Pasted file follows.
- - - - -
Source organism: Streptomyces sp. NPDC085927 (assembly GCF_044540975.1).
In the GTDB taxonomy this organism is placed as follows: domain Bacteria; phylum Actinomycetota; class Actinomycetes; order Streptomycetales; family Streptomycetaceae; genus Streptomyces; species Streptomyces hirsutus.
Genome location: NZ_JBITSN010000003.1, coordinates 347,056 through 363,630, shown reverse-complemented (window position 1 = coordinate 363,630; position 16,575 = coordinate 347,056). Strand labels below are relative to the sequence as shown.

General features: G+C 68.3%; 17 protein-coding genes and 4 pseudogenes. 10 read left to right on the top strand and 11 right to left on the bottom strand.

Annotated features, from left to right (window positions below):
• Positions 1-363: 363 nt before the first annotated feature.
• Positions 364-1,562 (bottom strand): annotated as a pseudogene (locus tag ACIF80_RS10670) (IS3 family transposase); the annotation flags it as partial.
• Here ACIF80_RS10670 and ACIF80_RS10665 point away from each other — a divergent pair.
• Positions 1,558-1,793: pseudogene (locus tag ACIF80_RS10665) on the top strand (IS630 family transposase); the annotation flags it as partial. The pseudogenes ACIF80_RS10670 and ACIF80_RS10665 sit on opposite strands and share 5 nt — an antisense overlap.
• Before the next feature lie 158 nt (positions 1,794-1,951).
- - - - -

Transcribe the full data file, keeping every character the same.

Source organism: Streptomyces sp. NPDC085927 (assembly GCF_044540975.1).
In the GTDB taxonomy this organism is placed as follows: domain Bacteria; phylum Actinomycetota; class Actinomycetes; order Streptomycetales; family Streptomycetaceae; genus Streptomyces; species Streptomyces hirsutus.
Genome location: NZ_JBITSN010000003.1, coordinates 347,056 through 363,630, shown reverse-complemented (window position 1 = coordinate 363,630; position 16,575 = coordinate 347,056). Strand labels below are relative to the sequence as shown.

General features: G+C 68.3%; 17 protein-coding genes and 4 pseudogenes. 10 read left to right on the top strand and 11 right to left on the bottom strand.

Annotated features, from left to right (window positions below):
• Positions 1-363: 363 nt before the first annotated feature.
• Positions 364-1,562 (bottom strand): annotated as a pseudogene (locus tag ACIF80_RS10670) (IS3 family transposase); the annotation flags it as partial.
• Here ACIF80_RS10670 and ACIF80_RS10665 point away from each other — a divergent pair.
• Positions 1,558-1,793: pseudogene (locus tag ACIF80_RS10665) on the top strand (IS630 family transposase); the annotation flags it as partial. The pseudogenes ACIF80_RS10670 and ACIF80_RS10665 sit on opposite strands and share 5 nt — an antisense overlap.
• Before the next feature lie 158 nt (positions 1,794-1,951).